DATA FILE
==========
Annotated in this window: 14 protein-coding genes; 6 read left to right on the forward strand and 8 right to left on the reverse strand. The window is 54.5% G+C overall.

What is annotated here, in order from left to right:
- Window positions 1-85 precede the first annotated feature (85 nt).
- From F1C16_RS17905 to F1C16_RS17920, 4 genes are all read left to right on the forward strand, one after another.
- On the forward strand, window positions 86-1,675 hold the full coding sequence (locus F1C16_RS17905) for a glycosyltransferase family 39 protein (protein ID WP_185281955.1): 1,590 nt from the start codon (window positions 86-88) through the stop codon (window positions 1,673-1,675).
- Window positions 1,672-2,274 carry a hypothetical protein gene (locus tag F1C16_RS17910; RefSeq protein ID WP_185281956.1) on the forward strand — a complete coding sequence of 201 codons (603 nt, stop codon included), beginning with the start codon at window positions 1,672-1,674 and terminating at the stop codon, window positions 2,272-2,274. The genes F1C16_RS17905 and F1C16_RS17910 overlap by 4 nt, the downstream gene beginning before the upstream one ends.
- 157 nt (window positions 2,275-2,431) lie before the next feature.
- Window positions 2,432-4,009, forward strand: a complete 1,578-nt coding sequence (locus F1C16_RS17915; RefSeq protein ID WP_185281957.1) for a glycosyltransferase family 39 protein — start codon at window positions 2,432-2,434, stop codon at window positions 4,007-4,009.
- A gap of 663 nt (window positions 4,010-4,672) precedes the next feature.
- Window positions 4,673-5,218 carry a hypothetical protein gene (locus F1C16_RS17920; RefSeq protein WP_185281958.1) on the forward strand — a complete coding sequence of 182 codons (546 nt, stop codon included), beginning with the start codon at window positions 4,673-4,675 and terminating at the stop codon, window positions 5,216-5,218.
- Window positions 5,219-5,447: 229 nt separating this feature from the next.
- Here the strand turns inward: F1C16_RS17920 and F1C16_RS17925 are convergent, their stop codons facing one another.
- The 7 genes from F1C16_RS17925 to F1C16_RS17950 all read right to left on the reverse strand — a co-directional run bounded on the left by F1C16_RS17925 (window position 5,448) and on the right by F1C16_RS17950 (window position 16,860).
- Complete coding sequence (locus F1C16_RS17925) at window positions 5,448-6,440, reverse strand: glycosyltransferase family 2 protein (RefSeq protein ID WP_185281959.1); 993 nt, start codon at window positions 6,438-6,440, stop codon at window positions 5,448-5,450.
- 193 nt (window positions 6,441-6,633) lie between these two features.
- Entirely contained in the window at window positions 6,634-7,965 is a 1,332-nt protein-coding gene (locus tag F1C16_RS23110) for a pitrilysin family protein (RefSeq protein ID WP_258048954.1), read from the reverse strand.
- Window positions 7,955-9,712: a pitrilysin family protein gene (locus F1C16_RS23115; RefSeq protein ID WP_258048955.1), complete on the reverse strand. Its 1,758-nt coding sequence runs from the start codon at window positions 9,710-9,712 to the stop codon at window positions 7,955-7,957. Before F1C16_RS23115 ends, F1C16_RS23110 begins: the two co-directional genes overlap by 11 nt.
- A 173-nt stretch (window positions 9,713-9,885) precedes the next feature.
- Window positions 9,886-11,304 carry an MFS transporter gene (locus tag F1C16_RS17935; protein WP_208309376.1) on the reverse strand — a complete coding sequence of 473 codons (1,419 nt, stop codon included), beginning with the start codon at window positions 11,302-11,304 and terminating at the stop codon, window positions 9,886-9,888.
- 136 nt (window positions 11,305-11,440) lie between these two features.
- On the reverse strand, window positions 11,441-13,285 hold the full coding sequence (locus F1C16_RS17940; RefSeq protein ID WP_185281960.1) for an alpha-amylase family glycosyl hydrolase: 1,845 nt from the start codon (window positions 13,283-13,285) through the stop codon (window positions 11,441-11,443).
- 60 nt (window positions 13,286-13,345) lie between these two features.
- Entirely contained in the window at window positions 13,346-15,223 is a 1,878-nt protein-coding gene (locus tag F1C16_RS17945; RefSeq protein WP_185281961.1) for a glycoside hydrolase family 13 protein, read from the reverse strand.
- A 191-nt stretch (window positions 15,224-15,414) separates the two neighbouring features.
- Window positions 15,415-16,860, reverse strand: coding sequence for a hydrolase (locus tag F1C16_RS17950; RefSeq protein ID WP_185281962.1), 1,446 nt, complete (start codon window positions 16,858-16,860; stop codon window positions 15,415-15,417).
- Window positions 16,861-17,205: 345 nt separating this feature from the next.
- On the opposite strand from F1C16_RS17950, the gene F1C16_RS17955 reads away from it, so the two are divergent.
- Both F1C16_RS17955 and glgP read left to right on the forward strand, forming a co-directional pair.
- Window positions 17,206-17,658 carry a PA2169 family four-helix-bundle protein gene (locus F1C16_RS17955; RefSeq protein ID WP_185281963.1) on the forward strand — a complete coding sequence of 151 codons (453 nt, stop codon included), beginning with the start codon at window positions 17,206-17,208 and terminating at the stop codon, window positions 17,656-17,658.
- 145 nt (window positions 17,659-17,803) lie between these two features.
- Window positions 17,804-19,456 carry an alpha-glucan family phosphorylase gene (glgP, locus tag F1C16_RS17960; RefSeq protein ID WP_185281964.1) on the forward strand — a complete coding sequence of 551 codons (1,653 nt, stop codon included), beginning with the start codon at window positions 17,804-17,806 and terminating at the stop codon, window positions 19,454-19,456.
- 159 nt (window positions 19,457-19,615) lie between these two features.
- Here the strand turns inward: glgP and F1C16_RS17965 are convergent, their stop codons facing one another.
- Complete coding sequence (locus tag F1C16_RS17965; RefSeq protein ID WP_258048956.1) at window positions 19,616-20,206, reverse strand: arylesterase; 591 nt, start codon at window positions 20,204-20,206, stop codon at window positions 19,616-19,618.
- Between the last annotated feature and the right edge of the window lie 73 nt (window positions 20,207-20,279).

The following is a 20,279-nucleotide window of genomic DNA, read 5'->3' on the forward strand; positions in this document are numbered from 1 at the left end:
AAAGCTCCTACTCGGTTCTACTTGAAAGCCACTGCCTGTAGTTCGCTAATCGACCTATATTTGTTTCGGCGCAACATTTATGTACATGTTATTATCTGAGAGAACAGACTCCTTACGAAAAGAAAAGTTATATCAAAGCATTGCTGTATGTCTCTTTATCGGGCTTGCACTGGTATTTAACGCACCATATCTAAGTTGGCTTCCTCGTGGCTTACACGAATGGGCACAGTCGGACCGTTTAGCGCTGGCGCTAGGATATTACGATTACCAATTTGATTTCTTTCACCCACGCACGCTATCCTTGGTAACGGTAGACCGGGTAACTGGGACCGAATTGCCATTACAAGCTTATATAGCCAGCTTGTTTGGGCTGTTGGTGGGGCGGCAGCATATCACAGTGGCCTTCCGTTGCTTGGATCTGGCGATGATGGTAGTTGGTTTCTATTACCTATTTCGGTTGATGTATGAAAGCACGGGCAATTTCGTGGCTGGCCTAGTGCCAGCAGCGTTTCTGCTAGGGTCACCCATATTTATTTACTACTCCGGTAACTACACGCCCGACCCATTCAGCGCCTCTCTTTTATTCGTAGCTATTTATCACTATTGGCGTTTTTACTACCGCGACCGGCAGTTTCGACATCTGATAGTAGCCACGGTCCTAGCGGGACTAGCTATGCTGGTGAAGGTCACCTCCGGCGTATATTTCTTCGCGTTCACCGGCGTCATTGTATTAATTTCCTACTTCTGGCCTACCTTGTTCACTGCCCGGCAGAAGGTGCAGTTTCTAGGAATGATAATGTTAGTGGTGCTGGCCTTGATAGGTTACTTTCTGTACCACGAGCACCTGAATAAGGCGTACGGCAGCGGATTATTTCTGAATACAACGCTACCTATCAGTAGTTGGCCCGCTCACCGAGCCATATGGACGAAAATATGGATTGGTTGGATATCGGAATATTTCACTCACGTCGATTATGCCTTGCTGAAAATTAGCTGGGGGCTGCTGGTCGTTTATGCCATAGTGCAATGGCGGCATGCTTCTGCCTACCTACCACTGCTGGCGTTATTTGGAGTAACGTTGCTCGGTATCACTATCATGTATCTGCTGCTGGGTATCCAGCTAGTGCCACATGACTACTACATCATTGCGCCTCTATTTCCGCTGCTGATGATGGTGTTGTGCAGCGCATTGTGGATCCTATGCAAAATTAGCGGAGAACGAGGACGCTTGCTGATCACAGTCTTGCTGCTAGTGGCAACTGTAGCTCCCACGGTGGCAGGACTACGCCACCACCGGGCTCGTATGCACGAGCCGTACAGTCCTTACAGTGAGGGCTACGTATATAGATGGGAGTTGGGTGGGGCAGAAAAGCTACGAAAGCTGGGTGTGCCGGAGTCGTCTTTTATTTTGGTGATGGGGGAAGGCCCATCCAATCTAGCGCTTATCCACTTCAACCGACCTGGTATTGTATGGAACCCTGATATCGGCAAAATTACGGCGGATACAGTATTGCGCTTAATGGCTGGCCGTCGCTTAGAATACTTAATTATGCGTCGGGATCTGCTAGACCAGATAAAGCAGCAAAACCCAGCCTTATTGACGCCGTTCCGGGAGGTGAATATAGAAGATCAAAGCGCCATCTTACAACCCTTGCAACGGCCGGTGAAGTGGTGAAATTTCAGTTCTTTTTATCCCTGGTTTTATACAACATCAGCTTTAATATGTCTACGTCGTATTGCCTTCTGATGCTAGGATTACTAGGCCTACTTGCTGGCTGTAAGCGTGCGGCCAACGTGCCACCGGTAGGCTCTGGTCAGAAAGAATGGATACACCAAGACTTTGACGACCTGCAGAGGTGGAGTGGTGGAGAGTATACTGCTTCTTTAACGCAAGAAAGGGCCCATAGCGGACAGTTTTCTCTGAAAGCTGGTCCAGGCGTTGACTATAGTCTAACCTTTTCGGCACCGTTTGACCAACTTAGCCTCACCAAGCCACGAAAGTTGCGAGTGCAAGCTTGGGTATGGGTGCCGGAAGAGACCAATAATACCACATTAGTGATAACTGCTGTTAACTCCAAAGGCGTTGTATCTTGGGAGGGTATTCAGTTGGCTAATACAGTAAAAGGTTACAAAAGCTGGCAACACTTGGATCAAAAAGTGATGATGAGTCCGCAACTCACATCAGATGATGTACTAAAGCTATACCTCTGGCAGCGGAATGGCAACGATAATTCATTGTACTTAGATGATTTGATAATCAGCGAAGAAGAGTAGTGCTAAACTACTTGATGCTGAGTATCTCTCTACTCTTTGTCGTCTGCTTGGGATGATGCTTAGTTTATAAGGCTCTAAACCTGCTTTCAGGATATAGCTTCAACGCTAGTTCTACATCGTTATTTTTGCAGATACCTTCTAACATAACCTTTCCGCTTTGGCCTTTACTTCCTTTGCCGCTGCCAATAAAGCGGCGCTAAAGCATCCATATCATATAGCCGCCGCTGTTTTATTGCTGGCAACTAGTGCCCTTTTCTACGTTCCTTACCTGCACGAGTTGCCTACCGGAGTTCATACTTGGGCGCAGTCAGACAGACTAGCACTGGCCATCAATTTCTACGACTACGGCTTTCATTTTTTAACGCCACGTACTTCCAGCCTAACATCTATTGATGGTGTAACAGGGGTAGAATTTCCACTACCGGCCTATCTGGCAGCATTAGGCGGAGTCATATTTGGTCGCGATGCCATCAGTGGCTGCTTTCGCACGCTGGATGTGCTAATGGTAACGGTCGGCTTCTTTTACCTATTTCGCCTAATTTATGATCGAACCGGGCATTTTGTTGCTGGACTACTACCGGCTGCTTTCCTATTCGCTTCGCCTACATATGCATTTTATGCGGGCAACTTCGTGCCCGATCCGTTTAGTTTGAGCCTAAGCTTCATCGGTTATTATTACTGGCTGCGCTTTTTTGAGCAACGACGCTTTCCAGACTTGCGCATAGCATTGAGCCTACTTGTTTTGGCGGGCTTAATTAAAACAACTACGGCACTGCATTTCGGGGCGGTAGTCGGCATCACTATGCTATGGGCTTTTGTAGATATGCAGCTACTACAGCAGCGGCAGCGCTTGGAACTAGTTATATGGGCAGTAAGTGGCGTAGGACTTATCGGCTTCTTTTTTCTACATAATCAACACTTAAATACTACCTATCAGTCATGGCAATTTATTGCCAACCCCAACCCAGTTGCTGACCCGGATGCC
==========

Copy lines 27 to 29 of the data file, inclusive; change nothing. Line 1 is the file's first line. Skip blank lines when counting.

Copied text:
- On the opposite strand from F1C16_RS17950, the gene F1C16_RS17955 reads away from it, so the two are divergent.
- Both F1C16_RS17955 and glgP read left to right on the forward strand, forming a co-directional pair.
- Window positions 17,206-17,658 carry a PA2169 family four-helix-bundle protein gene (locus F1C16_RS17955; RefSeq protein ID WP_185281963.1) on the forward strand — a complete coding sequence of 151 codons (453 nt, stop codon included), beginning with the start codon at window positions 17,206-17,208 and terminating at the stop codon, window positions 17,656-17,658.